Mythability: The Disabled Mythosphere
by Hayleigh Barclay and Gary Nelson
This workshop will examine how disability/disabled characters are portrayed within creative media. We will explore the concept of disability and if/how it affects narrative. We will deconstruct the myths of sociocultural perceptions of disability, how audiences react to disability, and how society creates its own Mythosphere.
As a way of investigating this further, you will create a disabled character and plan out a story arc, thereby populating the Mythosphere with more disabled characters and embracing the limitless possibilities of storytelling. We actively encourage participants to discuss a wide range of media, including stage and screen, literature, and graphic novels.
Important: This workshop has a cap of 12 people. Attendees will state whether they want to participate on Thursday morning, on a first-come, first-served basis.
Dr Hayleigh Barclay has recently obtained a DFA in Creative Writing from the University of Glasgow, focusing on the female vampire within Gothic literature. Part of the doctorate involved writing her first novel, Girl of the Ashes, which currently awaits publication. She is a regular writer for Disability Horizons and has contributed to an online anthology of short stories and poems, Dancing with Death. She received an MA in Creative Media Practice, specialising in writing, directing and producing for TV, film, and radio, including producing a play based on a Pagan retelling of Robert Burns’ Tam O’Shanter.
Gary Nelson has an MA in Creative Media Practice, and spends time between writing and acting. He has taken part in theatre tours in Scotland for productions of Shang-A-Lang and A Streetcar Named Desire, written and directed for a local theatre group, and has been an extra for television shows such as Two Doors Down, Clique, and River City. He is also currently developing live performance events for National Trust venues, a stage play for a Scottish football club, and a sitcom for television, looking at life with a disability.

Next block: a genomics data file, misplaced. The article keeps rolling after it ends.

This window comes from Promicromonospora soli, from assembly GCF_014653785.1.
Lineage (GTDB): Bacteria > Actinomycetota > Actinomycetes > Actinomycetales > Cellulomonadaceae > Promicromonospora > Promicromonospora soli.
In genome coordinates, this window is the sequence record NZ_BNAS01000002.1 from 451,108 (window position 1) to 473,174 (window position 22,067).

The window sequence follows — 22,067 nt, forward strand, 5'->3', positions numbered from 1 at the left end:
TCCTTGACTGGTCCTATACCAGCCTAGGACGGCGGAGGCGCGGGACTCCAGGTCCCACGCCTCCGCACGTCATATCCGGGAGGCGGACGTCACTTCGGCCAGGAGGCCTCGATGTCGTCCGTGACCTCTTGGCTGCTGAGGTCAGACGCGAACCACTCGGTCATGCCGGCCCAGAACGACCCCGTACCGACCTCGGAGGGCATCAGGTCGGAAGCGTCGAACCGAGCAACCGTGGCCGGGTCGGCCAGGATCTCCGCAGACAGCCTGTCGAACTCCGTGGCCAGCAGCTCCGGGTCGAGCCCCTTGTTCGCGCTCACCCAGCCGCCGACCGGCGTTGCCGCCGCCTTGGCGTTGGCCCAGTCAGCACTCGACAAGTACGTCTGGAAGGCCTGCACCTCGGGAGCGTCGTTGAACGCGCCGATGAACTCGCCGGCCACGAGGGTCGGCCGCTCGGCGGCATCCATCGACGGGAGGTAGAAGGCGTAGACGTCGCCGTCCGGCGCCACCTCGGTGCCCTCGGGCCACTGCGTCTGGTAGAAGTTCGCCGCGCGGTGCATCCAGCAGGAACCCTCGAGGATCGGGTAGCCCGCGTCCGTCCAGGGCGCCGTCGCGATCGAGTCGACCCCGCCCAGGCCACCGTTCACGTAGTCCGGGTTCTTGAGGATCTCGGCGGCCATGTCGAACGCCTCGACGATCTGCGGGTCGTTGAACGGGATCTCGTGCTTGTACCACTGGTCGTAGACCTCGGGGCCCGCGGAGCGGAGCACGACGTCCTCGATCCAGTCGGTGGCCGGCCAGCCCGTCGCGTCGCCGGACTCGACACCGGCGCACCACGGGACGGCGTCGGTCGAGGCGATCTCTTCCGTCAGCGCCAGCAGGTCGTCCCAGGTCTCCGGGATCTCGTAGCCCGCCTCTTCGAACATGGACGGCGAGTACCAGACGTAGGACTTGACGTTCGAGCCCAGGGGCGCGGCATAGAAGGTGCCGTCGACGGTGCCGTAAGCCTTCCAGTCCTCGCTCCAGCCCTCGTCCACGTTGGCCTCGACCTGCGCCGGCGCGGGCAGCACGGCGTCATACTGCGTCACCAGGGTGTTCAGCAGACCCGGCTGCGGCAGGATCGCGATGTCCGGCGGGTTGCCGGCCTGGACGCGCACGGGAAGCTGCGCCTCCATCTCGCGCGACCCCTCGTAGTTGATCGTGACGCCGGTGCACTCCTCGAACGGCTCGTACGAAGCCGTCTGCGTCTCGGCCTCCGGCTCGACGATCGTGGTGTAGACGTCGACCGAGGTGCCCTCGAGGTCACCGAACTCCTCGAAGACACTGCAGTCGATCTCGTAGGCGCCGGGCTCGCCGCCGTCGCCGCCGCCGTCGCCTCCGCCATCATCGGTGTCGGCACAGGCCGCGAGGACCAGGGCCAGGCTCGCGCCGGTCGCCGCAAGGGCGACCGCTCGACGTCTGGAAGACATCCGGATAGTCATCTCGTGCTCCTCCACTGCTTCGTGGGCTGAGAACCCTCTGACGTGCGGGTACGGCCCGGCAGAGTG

Embodying Character: Using Acting Techniques to Enter Fictional Worlds
by Alexandra Grunberg
Writing fantasy characters in secondary-world settings can be an overwhelming endeavour. Visualization tools help us enter the worlds we build and see them through the eyes of our characters. In this workshop, I will lead the group in the Strasberg acting technique of visualization, an active exercise in imagination that allows the performer to inhabit the body and environment of the character. We will conclude with a writing exercise from the character’s point of view. This workshop focuses on visualization, not performance, and is appropriate for participants who have no acting experience!
Important: This workshop has a cap of 20 people. Attendees will state whether they want to participate on Thursday morning on a first-come, first-served basis.
Alexandra Grunberg is an author, screenwriter, and poet. She received an MLitt in Creative Writing with Distinction from the University of Glasgow, where she is currently pursuing a DFA in Creative Writing. She received a BFA in Theatre with Honours from New York University where she studied the Strasberg and Meisner acting techniques. Favourite acting roles include Charlotte Goodall in The Night of the Iguana and Titania/Hippolyta in A Midsummer Night’s Dream. Her fiction has appeared in various magazines and anthologies, including publications certified by the Science Fiction and Fantasy Writers of America.